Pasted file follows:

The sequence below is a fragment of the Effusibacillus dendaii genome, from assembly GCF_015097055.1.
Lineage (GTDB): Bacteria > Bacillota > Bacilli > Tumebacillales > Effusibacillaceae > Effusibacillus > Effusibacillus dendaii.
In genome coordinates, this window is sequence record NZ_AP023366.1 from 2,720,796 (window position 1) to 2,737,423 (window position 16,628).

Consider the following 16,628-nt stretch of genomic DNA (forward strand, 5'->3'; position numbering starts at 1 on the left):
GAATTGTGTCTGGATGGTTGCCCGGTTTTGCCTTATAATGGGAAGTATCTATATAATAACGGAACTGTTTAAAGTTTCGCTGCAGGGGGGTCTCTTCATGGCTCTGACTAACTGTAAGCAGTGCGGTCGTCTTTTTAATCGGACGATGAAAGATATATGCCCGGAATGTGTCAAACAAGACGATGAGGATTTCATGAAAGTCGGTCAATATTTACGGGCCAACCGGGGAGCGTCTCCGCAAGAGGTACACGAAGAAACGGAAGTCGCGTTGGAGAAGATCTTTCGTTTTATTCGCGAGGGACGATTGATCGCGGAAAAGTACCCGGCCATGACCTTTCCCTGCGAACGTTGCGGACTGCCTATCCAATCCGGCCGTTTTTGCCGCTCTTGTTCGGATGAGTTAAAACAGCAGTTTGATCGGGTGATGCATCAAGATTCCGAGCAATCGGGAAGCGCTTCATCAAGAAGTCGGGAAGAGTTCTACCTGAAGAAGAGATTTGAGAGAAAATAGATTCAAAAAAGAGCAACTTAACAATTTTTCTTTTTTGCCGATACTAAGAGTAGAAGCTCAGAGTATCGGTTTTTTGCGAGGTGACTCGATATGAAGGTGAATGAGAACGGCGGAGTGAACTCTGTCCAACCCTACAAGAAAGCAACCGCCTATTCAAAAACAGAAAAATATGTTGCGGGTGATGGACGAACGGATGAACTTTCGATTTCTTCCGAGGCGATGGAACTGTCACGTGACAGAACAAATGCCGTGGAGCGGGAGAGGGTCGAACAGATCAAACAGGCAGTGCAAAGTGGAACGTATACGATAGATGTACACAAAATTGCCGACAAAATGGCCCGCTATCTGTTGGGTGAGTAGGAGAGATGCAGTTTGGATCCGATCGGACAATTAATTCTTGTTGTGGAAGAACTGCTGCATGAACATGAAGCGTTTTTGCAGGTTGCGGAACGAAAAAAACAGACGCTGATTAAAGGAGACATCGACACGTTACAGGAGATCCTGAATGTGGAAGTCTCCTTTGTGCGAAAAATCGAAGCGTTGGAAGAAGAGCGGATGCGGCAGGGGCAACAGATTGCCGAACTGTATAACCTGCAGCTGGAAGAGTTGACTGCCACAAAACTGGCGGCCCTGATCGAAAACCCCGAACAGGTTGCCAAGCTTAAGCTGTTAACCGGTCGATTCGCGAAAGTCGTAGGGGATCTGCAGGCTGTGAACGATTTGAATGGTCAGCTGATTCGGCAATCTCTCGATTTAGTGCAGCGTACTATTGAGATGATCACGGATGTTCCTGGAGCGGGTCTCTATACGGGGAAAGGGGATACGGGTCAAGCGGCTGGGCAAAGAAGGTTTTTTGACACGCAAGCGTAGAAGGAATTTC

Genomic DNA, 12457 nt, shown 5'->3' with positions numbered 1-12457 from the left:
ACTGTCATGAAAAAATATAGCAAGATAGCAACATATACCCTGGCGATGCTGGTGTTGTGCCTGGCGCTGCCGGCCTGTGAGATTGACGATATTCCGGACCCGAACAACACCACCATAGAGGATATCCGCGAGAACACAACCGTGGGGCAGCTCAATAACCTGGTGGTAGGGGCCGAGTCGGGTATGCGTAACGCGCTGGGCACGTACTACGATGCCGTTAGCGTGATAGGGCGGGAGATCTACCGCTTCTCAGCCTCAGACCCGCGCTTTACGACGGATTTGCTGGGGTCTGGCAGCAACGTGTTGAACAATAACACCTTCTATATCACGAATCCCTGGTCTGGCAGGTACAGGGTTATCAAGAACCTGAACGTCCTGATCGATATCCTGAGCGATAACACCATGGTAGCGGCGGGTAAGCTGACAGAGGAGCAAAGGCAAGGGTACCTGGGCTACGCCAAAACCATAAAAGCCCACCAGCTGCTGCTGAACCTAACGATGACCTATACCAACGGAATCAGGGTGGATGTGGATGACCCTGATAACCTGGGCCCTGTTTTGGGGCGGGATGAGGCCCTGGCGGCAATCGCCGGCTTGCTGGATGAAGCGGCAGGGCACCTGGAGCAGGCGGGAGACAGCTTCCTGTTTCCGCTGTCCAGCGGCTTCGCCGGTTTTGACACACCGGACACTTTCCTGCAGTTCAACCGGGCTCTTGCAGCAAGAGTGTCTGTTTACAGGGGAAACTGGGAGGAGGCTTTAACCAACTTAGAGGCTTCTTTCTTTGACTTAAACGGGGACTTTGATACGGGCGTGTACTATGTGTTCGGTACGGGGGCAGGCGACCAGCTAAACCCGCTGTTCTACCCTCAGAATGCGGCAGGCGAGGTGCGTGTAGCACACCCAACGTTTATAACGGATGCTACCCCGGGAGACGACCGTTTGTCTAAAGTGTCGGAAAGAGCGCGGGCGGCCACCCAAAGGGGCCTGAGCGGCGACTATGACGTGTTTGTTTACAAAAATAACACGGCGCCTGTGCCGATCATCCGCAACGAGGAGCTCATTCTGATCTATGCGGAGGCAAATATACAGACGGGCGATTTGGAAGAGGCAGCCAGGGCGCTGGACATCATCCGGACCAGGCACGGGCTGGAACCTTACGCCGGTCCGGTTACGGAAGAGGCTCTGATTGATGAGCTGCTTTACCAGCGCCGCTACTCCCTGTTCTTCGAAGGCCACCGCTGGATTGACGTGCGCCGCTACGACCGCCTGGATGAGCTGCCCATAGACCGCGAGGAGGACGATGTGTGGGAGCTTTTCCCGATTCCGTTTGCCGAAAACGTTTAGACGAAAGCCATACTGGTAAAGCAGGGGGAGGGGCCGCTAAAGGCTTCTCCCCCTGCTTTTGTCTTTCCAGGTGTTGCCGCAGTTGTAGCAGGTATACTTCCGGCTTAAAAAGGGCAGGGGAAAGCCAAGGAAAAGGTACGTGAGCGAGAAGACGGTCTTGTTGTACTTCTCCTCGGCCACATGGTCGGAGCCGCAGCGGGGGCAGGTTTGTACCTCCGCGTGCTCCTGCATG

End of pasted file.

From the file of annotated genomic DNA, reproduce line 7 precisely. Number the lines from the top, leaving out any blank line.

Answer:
ACTGTCATGAAAAAATATAGCAAGATAGCAACATATACCCTGGCGATGCTGGTGTTGTGCCTGGCGCTGCCGGCCTGTGAGATTGACGATATTCCGGACCCGAACAACACCACCATAGAGGATATCCGCGAGAACACAACCGTGGGGCAGCTCAATAACCTGGTGGTAGGGGCCGAGTCGGGTATGCGTAACGCGCTGGGCACGTACTACGATGCCGTTAGCGTGATAGGGCGGGAGATCTACCGCTTCTCAGCCTCAGACCCGCGCTTTACGACGGATTTGCTGGGGTCTGGCAGCAACGTGTTGAACAATAACACCTTCTATATCACGAATCCCTGGTCTGGCAGGTACAGGGTTATCAAGAACCTGAACGTCCTGATCGATATCCTGAGCGATAACACCATGGTAGCGGCGGGTAAGCTGACAGAGGAGCAAAGGCAAGGGTACCTGGGCTACGCCAAAACCATAAAAGCCCACCAGCTGCTGCTGAACCTAACGATGACCTATACCAACGGAATCAGGGTGGATGTGGATGACCCTGATAACCTGGGCCCTGTTTTGGGGCGGGATGAGGCCCTGGCGGCAATCGCCGGCTTGCTGGATGAAGCGGCAGGGCACCTGGAGCAGGCGGGAGACAGCTTCCTGTTTCCGCTGTCCAGCGGCTTCGCCGGTTTTGACACACCGGACACTTTCCTGCAGTTCAACCGGGCTCTTGCAGCAAGAGTGTCTGTTTACAGGGGAAACTGGGAGGAGGCTTTAACCAACTTAGAGGCTTCTTTCTTTGACTTAAACGGGGACTTTGATACGGGCGTGTACTATGTGTTCGGTACGGGGGCAGGCGACCAGCTAAACCCGCTGTTCTACCCTCAGAATGCGGCAGGCGAGGTGCGTGTAGCACACCCAACGTTTATAACGGATGCTACCCCGGGAGACGACCGTTTGTCTAAAGTGTCGGAAAGAGCGCGGGCGGCCACCCAAAGGGGCCTGAGCGGCGACTATGACGTGTTTGTTTACAAAAATAACACGGCGCCTGTGCCGATCATCCGCAACGAGGAGCTCATTCTGATCTATGCGGAGGCAAATATACAGACGGGCGATTTGGAAGAGGCAGCCAGGGCGCTGGACATCATCCGGACCAGGCACGGGCTGGAACCTTACGCCGGTCCGGTTACGGAAGAGGCTCTGATTGATGAGCTGCTTTACCAGCGCCGCTACTCCCTGTTCTTCGAAGGCCACCGCTGGATTGACGTGCGCCGCTACGACCGCCTGGATGAGCTGCCCATAGACCGCGAGGAGGACGATGTGTGGGAGCTTTTCCCGATTCCGTTTGCCGAAAACGTTTAGACGAAAGCCATACTGGTAAAGCAGGGGGAGGGGCCGCTAAAGGCTTCTCCCCCTGCTTTTGTCTTTCCAGGTGTTGCCGCAGTTGTAGCAGGTATACTTCCGGCTTAAAAAGGGCAGGGGAAAGCCAAGGAAAAGGTACGTGAGCGAGAAGACGGTCTTGTTGTACTTCTCCTCGGCCACATGGTCGGAGCCGCAGCGGGGGCAGGTTTGTACCTCCGCGTGCTCCTGCATG